Their land area is just 142 square km (55 square miles) with a population of approximately 12,000.  The languages spoken are Wallisian (indigenous Polynesian language) 58.9%, Futunian 30.1%, French (official) 10.8%, and other 0.2%.

According to Lonely Planet, the inhabitants, who are markedly more reserved than in most Polynesian isles, are happy to remain under the radar. This French colony has managed to keep its culture remarkably intact through serious Catholicism and a strong French presence. They have figured out how to get all the perks of colonialism without losing their soul.

Futuna is lush jungles and sparking beaches – but is completely without tourist infrastructure.  The island of Wallis is not particularly lovely by Polynesian standards, but does offer a fascinating, traditional culture, some crater lakes and extensive archaeological sites.

And there is a flag!








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Language Services Sector Growth

According to market research firm Common Sense Advisory (CSA), the global market for outsourced language services and technology will surpass US$37.19 billion in 2014.  The industry, they predict, will continue to grow between the period of 2013 and 2018, at a compound annual growth rate of 5.72%.

“Language service providers in most regions of the world reported steady growth during calendar year 2013,” explained Don DePalma, CSA’s founder and Chief Strategy Officer. “However, we contend that the era of double-digit growth in language services is over, due to several factors, including exchange rates, global competition, and an increase in the use of translation technology. The good news is that the market continues to grow, just not as much as it once did.”

This pattern of strong growth reflects the continued expansion of multinational companies.  It is also fueled by the lowering of technological barriers allowing small and emerging organizations to do business globally.

Research on Global Markets says that the market for providing language service is expected to grow in almost all the parts of the world. Major growth is expected in the developed nations of Europe and North America. They also predict that the developing countries of the Middle East, Asia Pacific, and Latin America will emerge as growth areas for the industry.  Currently the US is the single largest market.  The figure below is a snapshot of the global market size in 2012.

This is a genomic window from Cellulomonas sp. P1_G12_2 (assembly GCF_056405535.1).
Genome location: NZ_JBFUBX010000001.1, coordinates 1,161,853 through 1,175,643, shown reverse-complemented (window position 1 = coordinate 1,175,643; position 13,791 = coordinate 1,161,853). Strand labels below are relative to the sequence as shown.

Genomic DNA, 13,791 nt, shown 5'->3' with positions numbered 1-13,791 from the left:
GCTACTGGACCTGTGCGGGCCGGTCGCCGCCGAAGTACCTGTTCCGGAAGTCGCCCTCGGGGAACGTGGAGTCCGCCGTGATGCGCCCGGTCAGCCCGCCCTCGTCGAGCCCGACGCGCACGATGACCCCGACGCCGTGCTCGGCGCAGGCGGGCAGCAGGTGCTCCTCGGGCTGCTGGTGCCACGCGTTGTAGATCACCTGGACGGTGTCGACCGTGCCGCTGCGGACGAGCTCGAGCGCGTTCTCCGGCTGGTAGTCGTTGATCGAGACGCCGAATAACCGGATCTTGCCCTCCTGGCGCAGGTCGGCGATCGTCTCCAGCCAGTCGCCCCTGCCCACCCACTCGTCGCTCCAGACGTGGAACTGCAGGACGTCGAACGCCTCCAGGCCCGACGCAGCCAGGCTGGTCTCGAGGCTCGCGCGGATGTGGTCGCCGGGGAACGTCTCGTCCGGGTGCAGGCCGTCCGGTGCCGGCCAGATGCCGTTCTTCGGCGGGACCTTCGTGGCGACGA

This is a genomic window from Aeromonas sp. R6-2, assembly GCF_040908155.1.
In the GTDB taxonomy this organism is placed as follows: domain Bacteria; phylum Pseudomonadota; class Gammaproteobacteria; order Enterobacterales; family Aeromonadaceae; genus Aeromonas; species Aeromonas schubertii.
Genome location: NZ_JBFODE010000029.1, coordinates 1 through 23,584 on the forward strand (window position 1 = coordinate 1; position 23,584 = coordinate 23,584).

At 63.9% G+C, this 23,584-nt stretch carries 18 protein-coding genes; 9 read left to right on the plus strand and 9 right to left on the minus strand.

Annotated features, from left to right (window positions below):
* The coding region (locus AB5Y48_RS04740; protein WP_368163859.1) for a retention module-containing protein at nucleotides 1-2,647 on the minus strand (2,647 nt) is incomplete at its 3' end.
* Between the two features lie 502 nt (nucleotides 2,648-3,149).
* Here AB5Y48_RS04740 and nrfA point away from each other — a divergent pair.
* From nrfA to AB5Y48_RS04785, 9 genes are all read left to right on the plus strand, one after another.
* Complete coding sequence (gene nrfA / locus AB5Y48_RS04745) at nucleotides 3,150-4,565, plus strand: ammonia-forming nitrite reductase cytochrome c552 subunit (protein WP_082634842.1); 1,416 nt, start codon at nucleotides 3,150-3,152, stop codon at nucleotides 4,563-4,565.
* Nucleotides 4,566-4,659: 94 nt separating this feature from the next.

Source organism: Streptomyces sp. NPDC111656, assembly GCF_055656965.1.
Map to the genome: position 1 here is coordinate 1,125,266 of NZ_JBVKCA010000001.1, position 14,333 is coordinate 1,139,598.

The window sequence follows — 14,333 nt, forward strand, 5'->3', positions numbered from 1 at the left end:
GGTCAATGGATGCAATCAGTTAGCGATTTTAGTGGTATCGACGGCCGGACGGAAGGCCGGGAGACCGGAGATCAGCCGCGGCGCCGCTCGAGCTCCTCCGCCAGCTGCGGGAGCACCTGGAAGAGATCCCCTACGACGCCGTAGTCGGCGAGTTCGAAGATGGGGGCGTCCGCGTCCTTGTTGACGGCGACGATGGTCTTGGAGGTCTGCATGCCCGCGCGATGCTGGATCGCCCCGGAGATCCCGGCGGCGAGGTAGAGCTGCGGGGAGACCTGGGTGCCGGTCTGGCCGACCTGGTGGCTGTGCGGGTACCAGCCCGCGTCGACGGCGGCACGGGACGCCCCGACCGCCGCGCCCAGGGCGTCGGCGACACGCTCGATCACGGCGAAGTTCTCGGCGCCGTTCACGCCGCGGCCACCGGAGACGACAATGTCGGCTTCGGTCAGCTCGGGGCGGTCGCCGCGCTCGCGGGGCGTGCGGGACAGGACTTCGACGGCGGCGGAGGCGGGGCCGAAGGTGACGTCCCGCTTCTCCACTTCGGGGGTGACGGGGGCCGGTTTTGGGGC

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The Languages Less Browsed

For those of you who regularly read the Newsletter’s statistics section, we write a short piece about countries that have one or two visits in a month to our Website. While I was compiling this month’s edition, it struck me that we didn’t look at the languages that were used infrequently. This was more of an academic interest rather than being particularly informative as, the internet tells me, many computers’ browsers are set to US English on installation and are never changed. However, never one to allow facts to get in the way of conjecture, I thought I would take a look at these languages that show up on less frequently used list.

All of these languages were attributed, by Google Analytics, of having less than five visits to the Dotsub website in November 2014. They are, in no particular order:

Afrikaans Irish Khmer Tamil Urdu Bosnian
Gujurati Marathi Amharic Assamese Gaelic Hausa
Latin Armenian Maori Burmese Icelandic Malayalam
Mongolian Albanian Telugu Yiddish Luxembourgish




As you can see they span the spectrum, from Latin and Gaelic which have very few speakers and one can only imagine that there are fewer people who set their Browser to those languages, to the Indian languages such as Gujurati, Marathi, Urdu, etc. which are spoken by large numbers of people, each of those examples are spoken by more than 70 million each, but probably have another language for their internet usage.

We, at Dotsub, are very proud of our linguistic and cultural diversity and hope to further the ideals of information accessibility, irrespective of what language(s) you gameпиар стратегия примерkombohacker 4 ghost торрент

Around the Globe: Second Languages

This fascinating info-graphic shows the second most used languages in countries throughout the world.  The rise and fall of these secondary languages are of wide interest to companies and organizations that serve – or sell to – these populations.  Dotsub translated combinations of over 50 different languages in recent months, often to meet the demands of non-primary language speakers.

There are, of course, many different and intertwined reasons for the rise and fall of particular language usage.  There is history: war, occupation and migration.  Examples shown here include Tatar in Russia and Nahuatl (informally known as Aztec) in Mexico.  Then there is proximity that enables trade such as the use of Swedish in Finland and the use of Danish in Iceland.

Immigration is a driving factor as well.  In the U.S., the Spanish speaking population is the fastest growing population which has fueled powerhouses like Univision and Telemundo.  Meanwhile, in England, a large wave of Polish speakers have migrated to the UK since Poland joined the EU in 2004.  Still, that Polish is England’s secondary language is surprising but it shouldn’t be.

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How To Subtitle Your Facebook Videos

Facebook has been making a big push towards video. They’ve added new features like autoplay and are planning future improvements like view counts. They have even started courting content creators.